These pictures of a model airplane look computer-generated, perhaps because of the garish, saturated, color scheme. Surprisingly, these images are actually photographs.

In this experiment, a scale model of the aircraft was placed in a wind tunnel and bands of colored oil were applied to the model. Then a blast of air was applied at the speed of flight (scaled to the scale of the model).

If you look carefully, you see streaming, vertical fringes breaking up the regular, horizontal, bands of oil. These regions are associated with high turbulence. Since turbulence increases the drag on the airplane, modifying the shape of the surfaces in these regions will improve the performance of the aircraft. This visualization clearly identifies those regions.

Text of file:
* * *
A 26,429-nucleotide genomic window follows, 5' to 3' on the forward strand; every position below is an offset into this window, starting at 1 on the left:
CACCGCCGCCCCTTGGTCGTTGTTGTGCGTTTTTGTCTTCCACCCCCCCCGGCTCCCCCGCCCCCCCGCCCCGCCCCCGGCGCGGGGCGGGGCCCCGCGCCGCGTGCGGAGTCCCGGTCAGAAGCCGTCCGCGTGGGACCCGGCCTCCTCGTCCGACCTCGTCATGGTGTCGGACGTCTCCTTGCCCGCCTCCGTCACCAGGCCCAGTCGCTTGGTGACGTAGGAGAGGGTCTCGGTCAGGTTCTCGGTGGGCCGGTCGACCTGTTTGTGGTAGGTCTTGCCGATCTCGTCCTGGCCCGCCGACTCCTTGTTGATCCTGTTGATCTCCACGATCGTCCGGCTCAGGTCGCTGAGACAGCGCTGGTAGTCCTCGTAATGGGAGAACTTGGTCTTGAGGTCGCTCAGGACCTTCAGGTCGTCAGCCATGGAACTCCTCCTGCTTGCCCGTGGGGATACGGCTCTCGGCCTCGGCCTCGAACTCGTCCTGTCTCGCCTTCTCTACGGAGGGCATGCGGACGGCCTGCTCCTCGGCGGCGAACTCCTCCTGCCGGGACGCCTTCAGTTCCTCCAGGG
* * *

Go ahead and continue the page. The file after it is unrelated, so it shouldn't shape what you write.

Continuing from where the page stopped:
[1] p. 141, The Scientific Image, H. Robin

[2] A great book of flow visualizations: An Album of Fluid Motion, M. Van Dyke, Parabolic Press, 1982. The beautiful picture of the shock waves around a projectile taken by E. Mach (next slide) serves as the frontispiece.

[3] More recent book on flow visualization

Copyright© 2005 by Pat Hanrahan